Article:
Have any of you ever been to Disney in Paris? Tell me about the lines there? Well, there are two issues there. One, nobody goes, so actually if you want to see the Disney stuff go to Paris because you can get right in; there’s hardly any lines, except it’s all in French… But aside from that. But actually the other thing is that Americans understand lines, but the people from Spain don’t. The people from Italy don’t. The people from Britain do. And so it’s really bizarre when you go there because there’s all these people who want to stand in line and all these people who think lines are silly and they just want to go to the front and get in. So it’s a culture clash; a major culture clash.

Yes? [inaudible] It’s the “look up there in the sky” phenomenon. Right. So if there were actually two rides and there were 100 people in one line and none in the other, I might actually go to the one with 100 because that’s the more exciting and interesting one, hmmm? Yes?

So the problem is— let me start with that point and then the advanced. So the real question is: if they weren’t in lines what would we do with them? And the answer is: build more rides. But a ride costs 10 to 20 million dollars; it’s a non-trivial thing to build. They build as many as they think they can afford and justify. They’re not going to build more rides. The second thing is people say, if they’re out of line they’ll buy more food. No. Believe me, they buy as much food as they can possibly eat at Disney. Don’t you remember that? Or they’ll buy more gifts? No, they buy as many gifts as they can. So, the lines are actually important. They keep them around longer and they spend ten to 15% of their yearly disposable income on one trip to a Disney theme park. So they’re not going to spend any more money, they’re not going to eat any more. And the lines are carefully calculated. The point is, how do we make the lines enjoyable at least? So Disney spends a lot of time and a lot of design effort into making them enjoyable.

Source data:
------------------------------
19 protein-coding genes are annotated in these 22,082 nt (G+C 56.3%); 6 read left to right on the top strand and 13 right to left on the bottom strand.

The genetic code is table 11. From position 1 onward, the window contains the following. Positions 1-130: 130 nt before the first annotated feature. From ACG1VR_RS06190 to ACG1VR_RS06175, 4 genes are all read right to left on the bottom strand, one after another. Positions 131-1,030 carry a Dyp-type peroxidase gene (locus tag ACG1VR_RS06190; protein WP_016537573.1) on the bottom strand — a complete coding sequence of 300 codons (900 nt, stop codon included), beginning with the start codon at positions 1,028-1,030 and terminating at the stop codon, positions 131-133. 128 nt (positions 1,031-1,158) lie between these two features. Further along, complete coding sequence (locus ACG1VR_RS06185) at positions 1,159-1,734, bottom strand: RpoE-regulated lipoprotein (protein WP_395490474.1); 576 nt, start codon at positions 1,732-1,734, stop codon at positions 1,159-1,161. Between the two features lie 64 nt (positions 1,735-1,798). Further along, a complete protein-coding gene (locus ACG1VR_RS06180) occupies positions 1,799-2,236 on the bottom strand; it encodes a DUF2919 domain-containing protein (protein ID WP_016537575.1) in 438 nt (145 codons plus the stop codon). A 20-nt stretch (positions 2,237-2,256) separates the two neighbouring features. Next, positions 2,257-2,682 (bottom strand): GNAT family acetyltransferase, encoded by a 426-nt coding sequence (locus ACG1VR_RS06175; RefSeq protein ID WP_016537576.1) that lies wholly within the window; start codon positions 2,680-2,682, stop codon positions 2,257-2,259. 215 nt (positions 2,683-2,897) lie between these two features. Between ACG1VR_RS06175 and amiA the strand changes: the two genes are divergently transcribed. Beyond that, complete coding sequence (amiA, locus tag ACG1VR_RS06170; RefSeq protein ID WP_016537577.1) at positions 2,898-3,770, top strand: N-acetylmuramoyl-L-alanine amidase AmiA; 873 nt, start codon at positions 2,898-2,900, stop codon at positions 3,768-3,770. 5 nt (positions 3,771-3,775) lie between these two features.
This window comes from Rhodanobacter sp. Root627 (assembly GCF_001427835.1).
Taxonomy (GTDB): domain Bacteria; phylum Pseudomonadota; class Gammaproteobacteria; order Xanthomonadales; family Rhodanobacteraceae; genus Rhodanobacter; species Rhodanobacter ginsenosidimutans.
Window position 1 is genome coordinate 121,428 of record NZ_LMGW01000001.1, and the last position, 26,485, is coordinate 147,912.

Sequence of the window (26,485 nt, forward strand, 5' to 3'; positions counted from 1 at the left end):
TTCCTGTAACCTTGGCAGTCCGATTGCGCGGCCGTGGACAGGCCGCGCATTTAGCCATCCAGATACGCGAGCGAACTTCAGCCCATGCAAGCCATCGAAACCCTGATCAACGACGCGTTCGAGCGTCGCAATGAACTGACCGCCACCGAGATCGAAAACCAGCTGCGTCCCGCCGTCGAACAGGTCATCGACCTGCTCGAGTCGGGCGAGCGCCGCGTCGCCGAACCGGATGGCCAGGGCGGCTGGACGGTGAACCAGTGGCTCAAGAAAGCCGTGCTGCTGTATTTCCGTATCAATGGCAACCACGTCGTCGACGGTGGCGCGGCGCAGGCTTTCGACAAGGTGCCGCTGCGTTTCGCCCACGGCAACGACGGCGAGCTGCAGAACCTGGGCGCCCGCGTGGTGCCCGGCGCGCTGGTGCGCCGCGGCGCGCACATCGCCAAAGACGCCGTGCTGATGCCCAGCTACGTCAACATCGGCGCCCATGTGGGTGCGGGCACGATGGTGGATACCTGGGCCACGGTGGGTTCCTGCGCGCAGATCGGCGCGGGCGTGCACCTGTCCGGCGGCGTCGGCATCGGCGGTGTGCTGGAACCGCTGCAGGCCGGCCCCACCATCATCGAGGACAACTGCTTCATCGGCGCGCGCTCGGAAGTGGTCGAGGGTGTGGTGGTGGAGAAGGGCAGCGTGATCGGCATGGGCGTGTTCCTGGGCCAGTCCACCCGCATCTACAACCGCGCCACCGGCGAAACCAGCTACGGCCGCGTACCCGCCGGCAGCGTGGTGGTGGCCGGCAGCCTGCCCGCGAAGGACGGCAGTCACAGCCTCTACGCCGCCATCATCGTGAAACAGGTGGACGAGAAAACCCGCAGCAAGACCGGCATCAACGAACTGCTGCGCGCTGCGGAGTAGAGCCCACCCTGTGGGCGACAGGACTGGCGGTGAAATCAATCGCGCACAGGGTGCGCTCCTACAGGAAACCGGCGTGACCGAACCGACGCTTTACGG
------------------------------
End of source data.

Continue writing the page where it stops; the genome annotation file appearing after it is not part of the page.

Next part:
8.43
All of this is a design issue. Whether you should have lines or not, how they should look, what you should be doing during those lines. There’s actually a famous business paper called the “Psychology of Waiting Lines.” It’s actually not very good, but it’s the only one I’ve been able to find that talks about how you can make these lines more enjoyable. And Bank of America discovered that when you’re waiting in line people’s perception of how long they wait doesn’t match the real amount of time. They always think they waited longer than they did. So they started putting up TV screens that show the daily news and then people thought they were waiting in line less time. Their estimate was that they were spending less time than they actually were when before they thought they were spending more.

So there are lots of things you can do. Operations is about lines. Or inventory. Or queues. Or buffers. Or stock. What you try to do in a factory is minimize those things. The wonderful advance that Toyota made was “no inventory.” Everything’s just in time. And that’s not really true: you’ve got to have some inventory to make it work. But operations is all about inventories. And about efficiency. Well? In the real world you’ve got to have lines. There’s no faking it. Cause if you have two systems. System A and System B. And this can be two machines or a person and a machine or another person, or a store and a person. You have two systems doing their own thing so you have to work with each other. One of them is going to have to wait. Because you go to a store, the salesperson. Well, if the salespeople are all busy then I have to wait. Now if they’re not all busy, what does that mean? Well it means that the salespeople are waiting. Any two systems that are going to interact, one of them is always going to be waiting on the other one. Either I’m waiting for something to happen or something is waiting for me and I have to finish.

10.53
Turns out when you start doing service design to a large extent it’s about handling the lines and the queues. And trying to figure out your [inaudible]. Lines are sometimes important, like in Disney. Or look at McDonalds. Fast food restaurant; I want to place my order and then I want to pick it up. But even in a fast food restaurant it takes time to prepare the food. To bag it and gather the right stuff, and so if they handle it right, after I place my order: if I drive my car around, sometimes around two different sides of the building, that’s a line. And it takes time to do that, and it gives them time to prepare the order so that when I get there it seems like: oh, the order’s ready. See? It’s immediate. And what’s neat about doing it this way is that you don’t realize that this is a delaying tactic. You think it’s normal; well, I gave the order and I have to drive to pick it up. That’s the way life is. But you don’t realize they’ve made it longer than it has to be, to give them time. But handling time is really neat. Handling lines is really neat. And I’ve really discovered that the operations people have got something there.